Humility:

“Our egos cause us to cling to things and behavior we believe we need. Sometimes we think we’re entitled, sometimes we think we are essential. Only in desperation are these characters defects burned away. Only in brokenness do we see our true insignificance. Only in hopelessness do we begin to emerge from the darkness of our conceit. In humility, we are lifted from our prisons. We are liberated by truth and we are flushed with gratitude and made calm. We find ourselves gaining strength in a way we never knew. We have survived. In gratitude we have found a way to live with whatever reality is set before us.”

“I pray to God every day to lend me some of His wisdom and strength. In return, He lifts a little of the haze of human confusion and self-centeredness, giving me a little clarity to get by.”


Lee lists several paradoxical concepts he’s learned through his recovery. Here are several simple, useful truths:

-Surrender can win when nothing else will.

-To truly feel better physically, go to a gym and hurt until you feel better.

-Serve others to help yourself.


“As the evil tentacles of addiction infect every crevice of self, family, and community, so does the illuminating light of God raise up with love and restore those ties among us, with power to build far greater than evil’s power to destroy.”


Lee has a mental checklist he reviews to gauge his physical, mental and spiritual health. It’s the stuff we’ve heard all our lives – get a good night’s rest, eat your vegetables – yet we all need to be reminded to take care of ourselves:

1. Have I been eating well?

2.Have I had enough sleep?

3.Have I been running/exercising in the last two days?

4.Have I been praying diligently?

5.Have I been to a recovery meeting lately?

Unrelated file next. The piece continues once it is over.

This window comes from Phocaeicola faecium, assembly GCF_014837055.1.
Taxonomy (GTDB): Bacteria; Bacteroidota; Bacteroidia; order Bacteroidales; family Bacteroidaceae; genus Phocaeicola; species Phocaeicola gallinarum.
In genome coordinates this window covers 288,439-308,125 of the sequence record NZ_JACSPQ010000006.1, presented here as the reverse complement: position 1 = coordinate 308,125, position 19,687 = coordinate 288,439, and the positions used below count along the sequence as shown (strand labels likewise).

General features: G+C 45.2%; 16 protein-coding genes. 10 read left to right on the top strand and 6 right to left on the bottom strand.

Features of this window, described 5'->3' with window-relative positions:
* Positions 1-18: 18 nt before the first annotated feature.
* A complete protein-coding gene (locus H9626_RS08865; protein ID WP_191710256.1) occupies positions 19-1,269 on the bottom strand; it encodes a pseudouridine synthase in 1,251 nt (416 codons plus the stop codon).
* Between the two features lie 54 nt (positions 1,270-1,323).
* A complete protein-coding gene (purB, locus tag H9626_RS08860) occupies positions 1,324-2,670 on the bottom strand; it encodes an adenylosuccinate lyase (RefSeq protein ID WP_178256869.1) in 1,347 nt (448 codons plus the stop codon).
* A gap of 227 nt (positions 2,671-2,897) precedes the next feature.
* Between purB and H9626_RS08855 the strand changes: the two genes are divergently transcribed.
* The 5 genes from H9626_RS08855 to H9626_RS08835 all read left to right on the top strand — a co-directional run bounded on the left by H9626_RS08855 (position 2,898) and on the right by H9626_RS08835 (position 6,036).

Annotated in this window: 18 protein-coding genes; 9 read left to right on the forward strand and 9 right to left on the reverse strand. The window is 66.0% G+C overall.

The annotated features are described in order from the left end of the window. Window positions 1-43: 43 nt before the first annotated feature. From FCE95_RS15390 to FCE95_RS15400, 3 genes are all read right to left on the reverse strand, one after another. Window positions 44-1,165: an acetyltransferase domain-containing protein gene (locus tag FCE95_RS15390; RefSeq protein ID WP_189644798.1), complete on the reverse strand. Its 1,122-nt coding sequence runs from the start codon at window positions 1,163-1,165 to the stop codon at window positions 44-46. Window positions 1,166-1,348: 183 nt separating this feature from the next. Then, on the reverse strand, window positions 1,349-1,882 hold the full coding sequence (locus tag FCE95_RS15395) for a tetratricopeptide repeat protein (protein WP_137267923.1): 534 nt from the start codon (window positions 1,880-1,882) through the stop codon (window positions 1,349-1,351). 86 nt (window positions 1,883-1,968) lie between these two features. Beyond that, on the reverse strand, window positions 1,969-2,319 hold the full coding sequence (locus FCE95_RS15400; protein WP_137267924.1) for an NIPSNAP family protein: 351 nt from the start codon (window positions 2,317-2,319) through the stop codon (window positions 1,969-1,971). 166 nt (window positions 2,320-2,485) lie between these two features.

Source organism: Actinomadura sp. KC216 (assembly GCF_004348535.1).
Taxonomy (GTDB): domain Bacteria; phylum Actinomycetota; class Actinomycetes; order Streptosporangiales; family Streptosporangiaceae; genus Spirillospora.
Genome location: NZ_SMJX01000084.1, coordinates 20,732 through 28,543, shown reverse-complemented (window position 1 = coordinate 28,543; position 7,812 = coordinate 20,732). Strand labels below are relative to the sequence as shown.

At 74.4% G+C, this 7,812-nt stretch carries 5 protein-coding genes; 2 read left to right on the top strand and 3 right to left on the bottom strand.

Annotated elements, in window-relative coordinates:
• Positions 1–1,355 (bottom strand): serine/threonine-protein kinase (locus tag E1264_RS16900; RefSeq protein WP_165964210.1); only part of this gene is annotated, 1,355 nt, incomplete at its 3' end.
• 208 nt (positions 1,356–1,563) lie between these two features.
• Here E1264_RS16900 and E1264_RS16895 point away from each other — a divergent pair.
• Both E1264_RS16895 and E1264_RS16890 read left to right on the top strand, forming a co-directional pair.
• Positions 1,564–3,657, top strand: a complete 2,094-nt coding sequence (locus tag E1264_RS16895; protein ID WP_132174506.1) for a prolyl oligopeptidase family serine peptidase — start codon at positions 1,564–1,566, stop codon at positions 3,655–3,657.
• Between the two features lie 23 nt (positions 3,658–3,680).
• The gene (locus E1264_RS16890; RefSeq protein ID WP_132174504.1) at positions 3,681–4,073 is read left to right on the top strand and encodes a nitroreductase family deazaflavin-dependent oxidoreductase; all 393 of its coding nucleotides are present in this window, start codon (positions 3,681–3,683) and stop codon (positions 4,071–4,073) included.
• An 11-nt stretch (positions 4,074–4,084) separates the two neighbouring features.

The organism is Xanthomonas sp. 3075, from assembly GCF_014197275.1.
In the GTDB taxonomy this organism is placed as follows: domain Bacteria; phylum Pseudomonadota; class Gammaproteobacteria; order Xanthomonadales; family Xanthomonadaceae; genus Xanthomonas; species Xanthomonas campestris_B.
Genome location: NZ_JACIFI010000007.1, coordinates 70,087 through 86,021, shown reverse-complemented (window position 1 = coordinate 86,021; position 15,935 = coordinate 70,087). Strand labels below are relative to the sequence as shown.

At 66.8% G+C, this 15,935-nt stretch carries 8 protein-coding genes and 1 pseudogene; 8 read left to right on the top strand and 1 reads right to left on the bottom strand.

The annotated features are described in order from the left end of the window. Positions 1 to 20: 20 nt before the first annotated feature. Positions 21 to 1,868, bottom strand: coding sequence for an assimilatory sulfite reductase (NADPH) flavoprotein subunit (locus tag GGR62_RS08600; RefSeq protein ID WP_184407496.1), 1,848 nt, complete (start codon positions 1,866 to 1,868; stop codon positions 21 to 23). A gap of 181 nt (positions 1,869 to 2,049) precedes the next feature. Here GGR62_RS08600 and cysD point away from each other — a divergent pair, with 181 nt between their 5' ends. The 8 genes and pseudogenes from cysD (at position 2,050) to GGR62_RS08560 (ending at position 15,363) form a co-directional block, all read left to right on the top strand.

6.Have I told my wife and children and Dad that I love them?

7.Have I stopped to recognize all the blessings in my life, and how many billions of people on Earth would happily trade their problems for mine?


Peace in Reality:

“I should realize that I am never going to precisely know the way things will turn out, and beating myself up for answers is destructive. Somehow, though, my conscience won’t let me completely relax. Not worrying is too similar to sleeping on the job. Thankfully, scripture gives guidance:

‘be anxious about nothing, but in everything by prayer and supplication with thanksgiving let your requests be made known to God. And the peace of God, which surpasses all understanding, will guard your hearts and your minds in Christ Jesus.’
Philippians 4:6-7″


Helping Others:

“There is something special about recovering addicts, especially to each other. Perhaps it’s because they have pretty much endured everything, and have probably encountered every comical situation known to man. There is nothing bad you have ever done that cannot be topped by someone else in a room of recovering addicts. For some reason, there is security in that.

I try to be that person to others entering the program. I try to be as open as my midget mind will let me, and tell everyone who will listen what happened to me, no matter how embarrassing, so that they might share their pain and problems with me or others, and not miss solutions others have found. No matter what we go through in life, someone has been through it, and there is a way to manage.”